It is difficult to attain an accurate image of the life of women in Ancient and Classical Greek history because, aside from some scraps of lyric poetry, almost all of the formal literature of classical antiquity has been written by men, and as a result reflects the attitudes and misogyny of the male writers of the period. I will begin this section with a general look at the lives of women in ancient Greece. I will then proceed to look at the social attitudes towards women at the time.
When compared to the women of Sparta, the standing of Athenian women in Greek society was minimal. When compared to the present day, Athenian women were regarded as being no more than a step above slaves by the 5th century BC. Girls in Athenian Greece were not permitted to learn how to read or write, nor were they required to obtain an education. Menander wrote, regarding reading and writing, “Teaching a woman to read and write? What a terrible thing to do! Like feeding a vile snake on more poison.” There are many examples of other authors and philosophers with similar witticisms about women.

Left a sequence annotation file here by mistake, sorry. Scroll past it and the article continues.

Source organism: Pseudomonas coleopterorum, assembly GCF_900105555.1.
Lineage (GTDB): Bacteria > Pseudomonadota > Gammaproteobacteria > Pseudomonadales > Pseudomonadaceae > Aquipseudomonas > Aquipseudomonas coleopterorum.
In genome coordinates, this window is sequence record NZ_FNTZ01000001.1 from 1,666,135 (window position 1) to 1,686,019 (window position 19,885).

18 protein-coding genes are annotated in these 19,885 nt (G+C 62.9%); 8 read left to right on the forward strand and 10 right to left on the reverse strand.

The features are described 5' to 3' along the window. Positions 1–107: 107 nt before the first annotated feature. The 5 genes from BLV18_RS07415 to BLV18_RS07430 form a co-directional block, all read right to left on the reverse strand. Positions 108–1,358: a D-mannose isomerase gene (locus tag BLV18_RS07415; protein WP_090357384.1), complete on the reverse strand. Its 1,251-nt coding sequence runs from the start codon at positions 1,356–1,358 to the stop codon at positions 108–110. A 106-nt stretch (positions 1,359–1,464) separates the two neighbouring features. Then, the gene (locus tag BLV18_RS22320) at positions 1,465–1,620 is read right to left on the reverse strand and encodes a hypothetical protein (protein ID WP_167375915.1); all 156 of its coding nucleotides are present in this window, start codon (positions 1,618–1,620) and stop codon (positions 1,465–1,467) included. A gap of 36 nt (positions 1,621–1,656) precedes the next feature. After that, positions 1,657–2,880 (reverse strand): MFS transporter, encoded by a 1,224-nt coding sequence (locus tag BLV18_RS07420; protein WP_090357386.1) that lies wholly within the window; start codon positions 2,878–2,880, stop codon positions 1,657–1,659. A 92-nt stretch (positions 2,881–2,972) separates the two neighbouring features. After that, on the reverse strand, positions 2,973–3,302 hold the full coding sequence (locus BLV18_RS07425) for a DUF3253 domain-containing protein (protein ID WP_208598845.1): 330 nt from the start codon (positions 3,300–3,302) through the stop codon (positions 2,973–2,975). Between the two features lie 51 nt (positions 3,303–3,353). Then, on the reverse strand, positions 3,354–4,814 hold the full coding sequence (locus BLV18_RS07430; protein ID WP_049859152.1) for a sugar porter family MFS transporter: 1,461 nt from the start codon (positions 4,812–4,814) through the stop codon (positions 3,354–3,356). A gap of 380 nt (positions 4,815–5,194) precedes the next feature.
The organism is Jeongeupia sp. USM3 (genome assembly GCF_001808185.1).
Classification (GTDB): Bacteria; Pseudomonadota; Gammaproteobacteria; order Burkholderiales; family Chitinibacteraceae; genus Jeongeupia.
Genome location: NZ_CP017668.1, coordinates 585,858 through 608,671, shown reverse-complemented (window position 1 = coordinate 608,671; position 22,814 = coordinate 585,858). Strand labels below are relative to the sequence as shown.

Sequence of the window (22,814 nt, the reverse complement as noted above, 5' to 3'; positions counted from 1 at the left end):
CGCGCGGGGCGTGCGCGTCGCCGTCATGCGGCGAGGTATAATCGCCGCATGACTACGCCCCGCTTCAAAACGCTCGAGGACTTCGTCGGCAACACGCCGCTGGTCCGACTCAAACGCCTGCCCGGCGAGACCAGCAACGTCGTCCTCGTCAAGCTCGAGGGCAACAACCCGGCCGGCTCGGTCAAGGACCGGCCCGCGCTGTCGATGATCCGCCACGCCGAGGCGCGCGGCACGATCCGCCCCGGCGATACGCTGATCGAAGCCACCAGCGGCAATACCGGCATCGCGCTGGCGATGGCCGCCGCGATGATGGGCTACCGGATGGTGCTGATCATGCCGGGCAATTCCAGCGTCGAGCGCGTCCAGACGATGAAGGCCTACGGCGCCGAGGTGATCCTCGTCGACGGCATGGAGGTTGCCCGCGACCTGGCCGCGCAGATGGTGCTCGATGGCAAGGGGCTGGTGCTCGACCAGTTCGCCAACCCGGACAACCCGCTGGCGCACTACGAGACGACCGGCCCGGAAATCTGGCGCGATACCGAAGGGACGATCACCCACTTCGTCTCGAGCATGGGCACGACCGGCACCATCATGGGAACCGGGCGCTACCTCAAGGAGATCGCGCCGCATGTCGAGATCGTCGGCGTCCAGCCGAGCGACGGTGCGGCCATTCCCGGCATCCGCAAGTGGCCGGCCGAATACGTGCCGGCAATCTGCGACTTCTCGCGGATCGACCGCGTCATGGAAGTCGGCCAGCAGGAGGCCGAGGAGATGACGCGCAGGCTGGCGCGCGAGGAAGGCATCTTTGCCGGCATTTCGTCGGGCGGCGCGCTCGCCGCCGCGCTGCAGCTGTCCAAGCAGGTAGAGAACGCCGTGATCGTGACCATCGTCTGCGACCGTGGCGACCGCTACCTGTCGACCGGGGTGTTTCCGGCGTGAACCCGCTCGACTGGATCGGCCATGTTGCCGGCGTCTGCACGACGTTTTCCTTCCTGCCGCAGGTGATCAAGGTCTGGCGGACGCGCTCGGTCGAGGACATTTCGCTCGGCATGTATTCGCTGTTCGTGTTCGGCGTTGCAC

Much of the evidence with regards to Athenian women comes from the 7th century BC onward, when education in Athens started to emerge. Prior to this date, it has been pointed out by some authors, that the reputation of women was not so saturnine. For example, the rights of women in Athens and their deterioration may have been as a result of political tensions which were heightened by Pericle’s decree on the authenticity of marriage. Moreover we also have evidence which implies that Athenian women prior to the 7th century BC had been subject to the equivalent rites of passage as boys. The famous scholar Jean-Pierre Vernant, wrote that the Arrephoroi, and many other religious rejoicing’s of Athens, could have been curtailed from conceivably a whole age grade’s involvement, to only a small number of girls who were selected to partake1.